- Professor of Mathematics
Research Areas and Keywords
Professor Layton is modeling renal function at the level of the nephron (the functional unit of the kidney) and at the level of nephron populations. In particular, he is studying tubuloglomerular feedback (TGF), the urine concentrating mechanism, and the hemodynamics of the afferent arteriole. Dynamic models for TGF and the afferent arteriole involve small systems of semilinear hyperbolic partial differential equations (PDEs) with time-delays, and coupled ODES, which are solved numerically for cases of physiological interest, or which are linearized for qualitative analytical investigation. Dynamic models for the concentrating mechanism involve large systems of coupled hyperbolic PDEs that describe tubular convection and epithelial transport. Numerical solutions of these PDEs help to integrate and interpret quantities determined by physiologists in many separate experiments.
Layton, HE, and Davies, JM. "Distributed solute and water reabsorption in a central core model of the renal medulla." Mathematical Biosciences 116.2 (1993): 169-196. Full Text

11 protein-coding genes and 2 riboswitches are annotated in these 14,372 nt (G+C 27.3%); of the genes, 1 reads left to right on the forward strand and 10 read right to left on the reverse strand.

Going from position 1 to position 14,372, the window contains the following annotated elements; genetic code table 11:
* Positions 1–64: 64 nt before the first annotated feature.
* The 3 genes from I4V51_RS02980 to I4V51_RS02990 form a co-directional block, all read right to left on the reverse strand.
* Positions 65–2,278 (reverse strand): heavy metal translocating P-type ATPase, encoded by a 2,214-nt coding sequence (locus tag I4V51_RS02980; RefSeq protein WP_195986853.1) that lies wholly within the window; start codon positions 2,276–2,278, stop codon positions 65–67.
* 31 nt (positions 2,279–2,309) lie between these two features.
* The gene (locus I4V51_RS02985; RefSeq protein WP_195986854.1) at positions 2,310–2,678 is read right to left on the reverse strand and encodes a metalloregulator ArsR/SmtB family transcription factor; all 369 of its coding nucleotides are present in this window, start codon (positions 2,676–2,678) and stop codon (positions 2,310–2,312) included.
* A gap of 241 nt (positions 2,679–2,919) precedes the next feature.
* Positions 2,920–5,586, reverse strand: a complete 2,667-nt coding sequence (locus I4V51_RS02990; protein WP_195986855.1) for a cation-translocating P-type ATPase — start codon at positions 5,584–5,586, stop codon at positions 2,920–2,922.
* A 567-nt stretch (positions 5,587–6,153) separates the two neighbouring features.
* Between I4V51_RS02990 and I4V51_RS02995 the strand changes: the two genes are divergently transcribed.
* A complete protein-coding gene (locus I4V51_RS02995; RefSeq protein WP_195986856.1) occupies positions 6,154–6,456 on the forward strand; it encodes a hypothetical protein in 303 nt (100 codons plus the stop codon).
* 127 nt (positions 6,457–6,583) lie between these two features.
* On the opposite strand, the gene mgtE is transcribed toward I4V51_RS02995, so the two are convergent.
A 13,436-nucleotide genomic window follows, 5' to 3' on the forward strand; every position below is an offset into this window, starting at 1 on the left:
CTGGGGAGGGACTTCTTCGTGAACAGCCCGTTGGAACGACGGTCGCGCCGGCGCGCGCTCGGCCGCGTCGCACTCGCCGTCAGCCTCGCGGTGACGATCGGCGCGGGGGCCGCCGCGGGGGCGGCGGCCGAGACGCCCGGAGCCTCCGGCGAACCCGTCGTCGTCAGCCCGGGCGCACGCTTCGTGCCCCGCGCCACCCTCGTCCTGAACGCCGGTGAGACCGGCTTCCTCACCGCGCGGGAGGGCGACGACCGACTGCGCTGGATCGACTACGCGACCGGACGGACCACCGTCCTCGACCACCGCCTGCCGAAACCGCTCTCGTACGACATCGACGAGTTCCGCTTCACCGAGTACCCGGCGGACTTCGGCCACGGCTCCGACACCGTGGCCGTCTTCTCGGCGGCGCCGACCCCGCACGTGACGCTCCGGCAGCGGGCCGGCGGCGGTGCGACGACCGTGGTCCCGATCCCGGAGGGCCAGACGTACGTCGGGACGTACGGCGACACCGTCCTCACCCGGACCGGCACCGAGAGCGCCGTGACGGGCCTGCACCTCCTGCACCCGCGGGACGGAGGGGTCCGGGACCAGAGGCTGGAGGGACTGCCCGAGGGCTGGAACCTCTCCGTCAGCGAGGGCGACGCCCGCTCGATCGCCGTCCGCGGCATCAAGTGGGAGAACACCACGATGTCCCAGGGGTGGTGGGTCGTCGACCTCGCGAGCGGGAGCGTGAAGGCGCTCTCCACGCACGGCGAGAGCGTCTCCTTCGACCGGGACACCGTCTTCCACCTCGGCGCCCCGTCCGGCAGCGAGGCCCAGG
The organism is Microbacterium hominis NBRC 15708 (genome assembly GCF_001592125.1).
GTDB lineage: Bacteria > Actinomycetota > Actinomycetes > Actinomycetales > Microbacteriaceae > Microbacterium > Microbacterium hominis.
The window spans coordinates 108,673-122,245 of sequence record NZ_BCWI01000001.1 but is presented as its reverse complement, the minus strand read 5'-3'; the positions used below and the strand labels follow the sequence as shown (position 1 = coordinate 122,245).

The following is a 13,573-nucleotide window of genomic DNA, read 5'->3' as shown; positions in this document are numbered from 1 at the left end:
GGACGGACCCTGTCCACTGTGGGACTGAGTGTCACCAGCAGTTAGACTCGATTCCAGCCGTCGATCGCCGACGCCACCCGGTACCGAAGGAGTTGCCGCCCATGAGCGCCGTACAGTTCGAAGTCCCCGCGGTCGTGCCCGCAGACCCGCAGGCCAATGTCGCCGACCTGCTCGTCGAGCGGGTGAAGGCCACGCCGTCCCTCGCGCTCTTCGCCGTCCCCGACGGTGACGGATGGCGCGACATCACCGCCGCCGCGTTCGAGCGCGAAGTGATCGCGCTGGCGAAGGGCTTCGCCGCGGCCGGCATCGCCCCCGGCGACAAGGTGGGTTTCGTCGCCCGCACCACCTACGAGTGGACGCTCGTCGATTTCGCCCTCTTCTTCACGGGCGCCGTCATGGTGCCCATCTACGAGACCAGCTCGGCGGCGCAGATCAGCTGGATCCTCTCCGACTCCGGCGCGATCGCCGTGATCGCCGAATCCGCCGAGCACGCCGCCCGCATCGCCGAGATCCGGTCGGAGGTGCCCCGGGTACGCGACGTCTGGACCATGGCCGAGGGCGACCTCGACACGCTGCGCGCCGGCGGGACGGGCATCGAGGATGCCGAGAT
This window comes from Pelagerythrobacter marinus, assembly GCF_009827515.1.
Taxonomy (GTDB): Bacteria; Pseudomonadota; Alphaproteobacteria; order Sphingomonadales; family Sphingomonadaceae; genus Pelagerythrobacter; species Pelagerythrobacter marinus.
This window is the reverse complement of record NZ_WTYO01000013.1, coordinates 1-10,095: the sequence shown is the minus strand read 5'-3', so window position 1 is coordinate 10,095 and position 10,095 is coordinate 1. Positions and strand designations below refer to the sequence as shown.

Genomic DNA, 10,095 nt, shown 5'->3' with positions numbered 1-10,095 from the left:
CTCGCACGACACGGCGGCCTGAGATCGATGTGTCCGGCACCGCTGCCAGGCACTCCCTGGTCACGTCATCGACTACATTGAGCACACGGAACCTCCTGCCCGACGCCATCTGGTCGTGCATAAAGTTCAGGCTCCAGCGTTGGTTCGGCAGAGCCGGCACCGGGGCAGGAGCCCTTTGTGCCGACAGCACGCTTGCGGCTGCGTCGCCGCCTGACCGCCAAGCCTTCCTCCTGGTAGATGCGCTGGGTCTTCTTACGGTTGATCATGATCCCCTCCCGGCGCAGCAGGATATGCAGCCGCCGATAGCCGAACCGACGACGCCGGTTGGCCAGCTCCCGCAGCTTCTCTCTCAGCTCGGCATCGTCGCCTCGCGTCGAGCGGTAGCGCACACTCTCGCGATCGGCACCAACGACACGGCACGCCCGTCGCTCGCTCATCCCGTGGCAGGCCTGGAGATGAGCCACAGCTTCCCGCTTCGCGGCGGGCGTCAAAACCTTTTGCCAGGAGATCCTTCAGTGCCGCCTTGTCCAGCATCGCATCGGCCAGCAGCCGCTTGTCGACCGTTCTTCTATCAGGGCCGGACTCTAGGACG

Layton, HE, Pitman, EB, and Moore, LC. "Bifurcation analysis of TGF-mediated oscillations in SNGFR." American Journal of Physiology - Renal Fluid and Electrolyte Physiology 261.5 30-5 (1991): F904-F919.
Layton, HE. "Urea transport in a distributed loop model of the urine-concentrating mechanism." The American Journal of Physiology 258.4 Pt 2 (April 1990): F1110-F1124. Full Text
Layton, HE. "Distributed loops of Henle in a central core model of the renal medulla: Where should the solute come out?." Mathematical and Computer Modelling 14.C (1990): 533-537.
Layton, HE, and Pitman, EB. "Oscillations in a simple model of tubuloglomerular feedback." Proceedings of the Annual Conference on Engineering in Medicine and Biology pt 3 (1990): 987-988.
Layton, HE. "Existence and uniqueness of solutions to a mathematical model of the urine concentrating mechanism." Mathematical Biosciences 84.2 (1987): 197-210.
Layton, HE. "Energy advantage of counter-current oxygen transfer in fish gills." Journal of Theoretical Biology 125.3 (1987): 307-316.
Layton, HE. "Distribution of Henle's loops may enhance urine concentrating capability." Biophysical Journal 49.5 (1986): 1033-1040. Full Text
Layton, HE. "Nephron distribution enhances concentrating capability." Federation Proceedings 44.6 (1985): No.-8773.